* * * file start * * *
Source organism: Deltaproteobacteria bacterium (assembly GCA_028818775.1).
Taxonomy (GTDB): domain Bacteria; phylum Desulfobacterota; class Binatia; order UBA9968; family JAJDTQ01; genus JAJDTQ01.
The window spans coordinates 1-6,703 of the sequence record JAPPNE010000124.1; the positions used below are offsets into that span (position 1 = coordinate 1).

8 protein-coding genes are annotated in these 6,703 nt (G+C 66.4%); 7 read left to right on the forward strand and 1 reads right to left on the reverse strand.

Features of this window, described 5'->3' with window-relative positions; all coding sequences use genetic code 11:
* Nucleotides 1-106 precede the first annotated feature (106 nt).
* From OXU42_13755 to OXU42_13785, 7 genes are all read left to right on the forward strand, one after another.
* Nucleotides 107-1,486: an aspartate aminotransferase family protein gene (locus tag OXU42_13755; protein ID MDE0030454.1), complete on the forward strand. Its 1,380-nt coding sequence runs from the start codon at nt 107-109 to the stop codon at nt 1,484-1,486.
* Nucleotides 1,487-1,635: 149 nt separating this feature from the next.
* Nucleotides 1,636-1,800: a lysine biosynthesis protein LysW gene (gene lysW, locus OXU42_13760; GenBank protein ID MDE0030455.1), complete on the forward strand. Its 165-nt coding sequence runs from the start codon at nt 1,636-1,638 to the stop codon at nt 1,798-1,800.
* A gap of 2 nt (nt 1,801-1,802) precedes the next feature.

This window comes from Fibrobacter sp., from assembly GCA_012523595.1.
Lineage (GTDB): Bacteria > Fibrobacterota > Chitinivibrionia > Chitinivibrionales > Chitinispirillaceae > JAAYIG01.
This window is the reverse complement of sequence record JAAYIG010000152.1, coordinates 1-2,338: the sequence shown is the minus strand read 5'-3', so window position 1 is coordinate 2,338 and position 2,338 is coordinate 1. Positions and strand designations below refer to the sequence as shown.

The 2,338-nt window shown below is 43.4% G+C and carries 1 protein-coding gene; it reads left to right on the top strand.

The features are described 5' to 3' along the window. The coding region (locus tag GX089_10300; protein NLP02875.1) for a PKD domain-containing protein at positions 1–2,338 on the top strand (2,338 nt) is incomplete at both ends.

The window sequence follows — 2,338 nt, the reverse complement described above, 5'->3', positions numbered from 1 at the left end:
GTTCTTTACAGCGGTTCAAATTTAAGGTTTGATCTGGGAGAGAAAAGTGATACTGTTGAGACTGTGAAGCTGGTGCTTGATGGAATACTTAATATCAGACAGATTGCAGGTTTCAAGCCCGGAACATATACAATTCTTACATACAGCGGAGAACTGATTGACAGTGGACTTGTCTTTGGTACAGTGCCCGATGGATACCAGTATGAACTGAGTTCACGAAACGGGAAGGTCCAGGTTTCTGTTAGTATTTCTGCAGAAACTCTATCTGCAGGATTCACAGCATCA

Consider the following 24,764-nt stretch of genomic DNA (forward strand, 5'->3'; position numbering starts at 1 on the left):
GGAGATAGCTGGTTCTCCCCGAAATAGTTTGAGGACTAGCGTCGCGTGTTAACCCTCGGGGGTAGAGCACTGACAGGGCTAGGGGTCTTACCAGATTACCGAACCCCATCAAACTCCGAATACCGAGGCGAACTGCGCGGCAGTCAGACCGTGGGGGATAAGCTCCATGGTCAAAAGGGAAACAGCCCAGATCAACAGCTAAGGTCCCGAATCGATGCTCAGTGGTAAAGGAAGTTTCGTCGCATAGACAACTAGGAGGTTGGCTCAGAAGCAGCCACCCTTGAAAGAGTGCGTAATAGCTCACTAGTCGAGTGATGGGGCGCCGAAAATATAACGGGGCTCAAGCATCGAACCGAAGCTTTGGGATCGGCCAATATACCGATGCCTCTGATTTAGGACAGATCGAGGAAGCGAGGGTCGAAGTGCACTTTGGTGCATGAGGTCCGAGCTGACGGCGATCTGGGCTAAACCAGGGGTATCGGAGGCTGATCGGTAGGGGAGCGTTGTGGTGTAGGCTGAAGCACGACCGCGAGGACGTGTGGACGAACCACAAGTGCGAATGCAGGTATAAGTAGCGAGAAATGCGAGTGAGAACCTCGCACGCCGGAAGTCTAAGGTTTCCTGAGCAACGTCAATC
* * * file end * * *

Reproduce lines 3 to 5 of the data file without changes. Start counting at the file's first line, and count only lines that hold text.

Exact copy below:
The window spans coordinates 1-6,703 of the sequence record JAPPNE010000124.1; the positions used below are offsets into that span (position 1 = coordinate 1).

8 protein-coding genes are annotated in these 6,703 nt (G+C 66.4%); 7 read left to right on the forward strand and 1 reads right to left on the reverse strand.

Features of this window, described 5'->3' with window-relative positions; all coding sequences use genetic code 11: